When I was working toward my Bachelor's degree at Lee University, I was constantly bombarded with 'social justice' on all sides. This group was looking for volunteers; that group was having a charity bake sale. In addition, part of my graduation requirement was to do a certain amount of 'service hours' volunteering with different groups or organizations. Honestly, the culture of good causes surrounding me kind of left me jaded. It all made me wonder whether social justice was simply a fad. I understood the need for justice (if only partially), but outside of the culture that was created there I had no idea how it all worked out in the real world. How is justice done? Or more accurately, how does one live out a life of justice? Then came along Ken Wytsma's book, Pursuing Justice.
I have to admit, when I first started reading, I had low expectations. I half expected the book to simply be about why we need justice; filled with proof texts, buzz words, and vague definitions. But that couldn't have been farther from the truth. Wytsma doesn't just explain what justice is and why it is important (and biblically mandated). He does this (extensively and eloquently), but also describes how to to do justice, and more important, how to live a life defined by justice.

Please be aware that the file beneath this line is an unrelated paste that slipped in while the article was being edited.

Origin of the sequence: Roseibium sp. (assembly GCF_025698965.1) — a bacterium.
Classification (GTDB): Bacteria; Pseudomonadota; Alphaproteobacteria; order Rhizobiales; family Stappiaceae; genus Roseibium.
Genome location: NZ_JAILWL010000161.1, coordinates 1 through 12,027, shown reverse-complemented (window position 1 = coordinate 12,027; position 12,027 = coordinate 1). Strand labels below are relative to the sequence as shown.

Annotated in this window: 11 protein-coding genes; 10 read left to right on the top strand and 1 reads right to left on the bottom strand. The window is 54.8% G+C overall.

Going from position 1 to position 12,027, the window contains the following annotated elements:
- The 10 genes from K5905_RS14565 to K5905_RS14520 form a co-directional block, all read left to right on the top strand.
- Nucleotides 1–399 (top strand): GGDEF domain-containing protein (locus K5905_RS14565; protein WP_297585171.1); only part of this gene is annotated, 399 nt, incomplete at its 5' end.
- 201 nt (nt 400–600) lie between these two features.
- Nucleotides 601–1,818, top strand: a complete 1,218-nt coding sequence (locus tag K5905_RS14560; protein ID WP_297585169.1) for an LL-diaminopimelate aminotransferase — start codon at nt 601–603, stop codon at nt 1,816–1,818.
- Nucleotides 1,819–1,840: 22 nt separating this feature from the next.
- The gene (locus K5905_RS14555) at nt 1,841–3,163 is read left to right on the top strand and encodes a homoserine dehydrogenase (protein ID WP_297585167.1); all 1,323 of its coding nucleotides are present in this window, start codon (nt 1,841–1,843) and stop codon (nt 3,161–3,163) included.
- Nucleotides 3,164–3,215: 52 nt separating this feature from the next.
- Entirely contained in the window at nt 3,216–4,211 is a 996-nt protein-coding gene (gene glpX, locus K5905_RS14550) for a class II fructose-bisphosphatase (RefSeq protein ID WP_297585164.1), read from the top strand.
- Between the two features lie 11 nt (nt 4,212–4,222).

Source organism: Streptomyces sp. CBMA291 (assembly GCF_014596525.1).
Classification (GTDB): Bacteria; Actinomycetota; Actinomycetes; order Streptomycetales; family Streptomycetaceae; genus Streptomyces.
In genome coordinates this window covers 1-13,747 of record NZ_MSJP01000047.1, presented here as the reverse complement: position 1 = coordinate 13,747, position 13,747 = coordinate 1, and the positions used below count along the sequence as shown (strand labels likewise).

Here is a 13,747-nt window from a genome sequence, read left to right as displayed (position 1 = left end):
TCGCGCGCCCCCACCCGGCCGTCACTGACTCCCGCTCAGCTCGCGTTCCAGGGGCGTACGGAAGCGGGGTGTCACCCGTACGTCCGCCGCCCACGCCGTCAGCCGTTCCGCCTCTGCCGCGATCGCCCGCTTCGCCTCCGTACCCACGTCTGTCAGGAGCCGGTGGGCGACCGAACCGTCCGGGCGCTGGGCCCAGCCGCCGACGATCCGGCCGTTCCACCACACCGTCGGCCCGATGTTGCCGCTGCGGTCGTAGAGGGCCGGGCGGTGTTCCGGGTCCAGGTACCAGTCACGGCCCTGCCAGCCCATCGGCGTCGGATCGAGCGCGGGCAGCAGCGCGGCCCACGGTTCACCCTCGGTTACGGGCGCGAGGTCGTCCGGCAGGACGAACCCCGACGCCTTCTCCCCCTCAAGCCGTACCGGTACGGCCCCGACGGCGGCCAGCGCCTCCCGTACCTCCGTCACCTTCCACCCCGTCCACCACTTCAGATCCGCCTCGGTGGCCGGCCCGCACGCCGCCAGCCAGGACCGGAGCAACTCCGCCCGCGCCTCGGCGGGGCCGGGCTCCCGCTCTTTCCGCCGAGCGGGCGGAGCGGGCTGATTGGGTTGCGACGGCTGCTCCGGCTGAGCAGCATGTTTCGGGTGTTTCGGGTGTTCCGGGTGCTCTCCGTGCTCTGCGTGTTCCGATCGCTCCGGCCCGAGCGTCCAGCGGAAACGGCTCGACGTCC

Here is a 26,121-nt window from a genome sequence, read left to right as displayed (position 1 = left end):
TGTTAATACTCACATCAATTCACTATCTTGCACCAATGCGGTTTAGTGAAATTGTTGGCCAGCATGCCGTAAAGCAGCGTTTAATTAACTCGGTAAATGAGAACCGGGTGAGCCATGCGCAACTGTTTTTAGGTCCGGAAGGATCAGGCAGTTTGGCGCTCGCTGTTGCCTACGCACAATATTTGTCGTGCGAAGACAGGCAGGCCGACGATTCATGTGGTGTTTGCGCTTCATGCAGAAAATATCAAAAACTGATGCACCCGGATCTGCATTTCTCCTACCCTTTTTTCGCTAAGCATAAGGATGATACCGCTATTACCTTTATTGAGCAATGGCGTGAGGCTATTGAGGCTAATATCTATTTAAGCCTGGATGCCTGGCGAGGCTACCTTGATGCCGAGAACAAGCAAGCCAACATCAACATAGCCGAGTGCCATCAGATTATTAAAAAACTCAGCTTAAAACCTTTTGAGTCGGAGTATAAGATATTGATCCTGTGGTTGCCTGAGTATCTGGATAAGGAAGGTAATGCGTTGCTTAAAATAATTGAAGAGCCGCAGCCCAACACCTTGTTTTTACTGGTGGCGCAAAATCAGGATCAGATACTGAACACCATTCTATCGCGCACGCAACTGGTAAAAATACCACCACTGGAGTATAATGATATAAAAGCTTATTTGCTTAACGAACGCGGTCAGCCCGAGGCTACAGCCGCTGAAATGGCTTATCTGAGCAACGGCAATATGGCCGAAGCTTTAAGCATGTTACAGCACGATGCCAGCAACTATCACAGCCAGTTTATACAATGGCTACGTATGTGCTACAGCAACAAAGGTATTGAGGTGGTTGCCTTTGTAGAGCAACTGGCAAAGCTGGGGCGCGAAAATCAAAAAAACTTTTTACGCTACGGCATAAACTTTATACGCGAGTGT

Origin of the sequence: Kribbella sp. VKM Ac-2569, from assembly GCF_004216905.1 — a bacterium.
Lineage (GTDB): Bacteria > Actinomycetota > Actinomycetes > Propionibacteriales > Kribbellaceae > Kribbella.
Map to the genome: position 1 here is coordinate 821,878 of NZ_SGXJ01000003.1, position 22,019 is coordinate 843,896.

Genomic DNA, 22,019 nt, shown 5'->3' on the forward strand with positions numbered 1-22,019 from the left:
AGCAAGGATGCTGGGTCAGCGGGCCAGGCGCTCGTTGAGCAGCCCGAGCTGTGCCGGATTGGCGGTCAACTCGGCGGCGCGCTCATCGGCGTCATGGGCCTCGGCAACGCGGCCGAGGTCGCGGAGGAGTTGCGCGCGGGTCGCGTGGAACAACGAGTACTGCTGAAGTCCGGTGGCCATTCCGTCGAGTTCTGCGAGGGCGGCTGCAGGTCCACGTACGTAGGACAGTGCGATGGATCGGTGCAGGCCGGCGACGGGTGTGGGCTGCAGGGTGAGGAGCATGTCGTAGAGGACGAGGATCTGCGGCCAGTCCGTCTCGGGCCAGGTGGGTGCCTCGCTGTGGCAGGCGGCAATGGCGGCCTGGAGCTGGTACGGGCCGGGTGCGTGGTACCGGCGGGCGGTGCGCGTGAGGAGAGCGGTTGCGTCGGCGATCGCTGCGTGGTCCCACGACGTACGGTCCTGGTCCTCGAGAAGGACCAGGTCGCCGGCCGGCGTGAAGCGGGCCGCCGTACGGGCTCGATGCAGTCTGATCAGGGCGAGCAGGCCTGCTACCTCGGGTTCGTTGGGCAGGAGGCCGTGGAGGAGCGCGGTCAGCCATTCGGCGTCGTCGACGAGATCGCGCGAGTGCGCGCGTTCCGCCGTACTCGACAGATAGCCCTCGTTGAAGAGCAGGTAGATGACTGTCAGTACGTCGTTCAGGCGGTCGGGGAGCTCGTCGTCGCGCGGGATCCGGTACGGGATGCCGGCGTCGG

I first began to understand the depth of the book when I began to page through the contents. When I saw chapters such as "Stained Glass: When Religion Gets in the Way of Justice" and "Compassion Can Kill: Wisdom and Accountability in Charitable Giving" I knew that this book would be more than just buzz words and proof texts. Pursuing Justice is not just filled with bare facts, but educated biblical exegesis, historical background, and anecdotes from his personal faith journey.
From the very first chapter my fears were eased. In it, he presents a question that summed up exactly how I felt towards the topic of justice: "If I want to pursue justice with my life, how and where should I start?" This is the point from which he starts and finishes. He concludes,
Pursuing Justice has a simple, yet entirely deep premise. This is not a feel good book. In fact, many of the stories represent a world full of hurt, pain, and injustice. At times I was moved to the point of tears; at others I was filled with rage. Yet it is also a book about hope. God has called us to live and die for bigger things, and he has given us the grace to fulfill that call on our lives. At the end of the book I was left humbled, energized, and ready for a lifestyle change. Ready to live and die for bigger things.Jesus says that in seeking my life I will lose it, but in losing my life—for his sake—I will find it. I have digested these words. I have proved them with the experiment of my own life. I have discovered happiness and joy in the paradox of giving my life away, just as I am learning to live and die for bigger things.
*I received this book free from the publisher and I was not required to write a positive review. The opinions I have expressed are my own. I do not profit from any merchandise purchased via links provided. I am disclosing this in accordance with the Federal Trade Commission's 16 CFR, Part 255.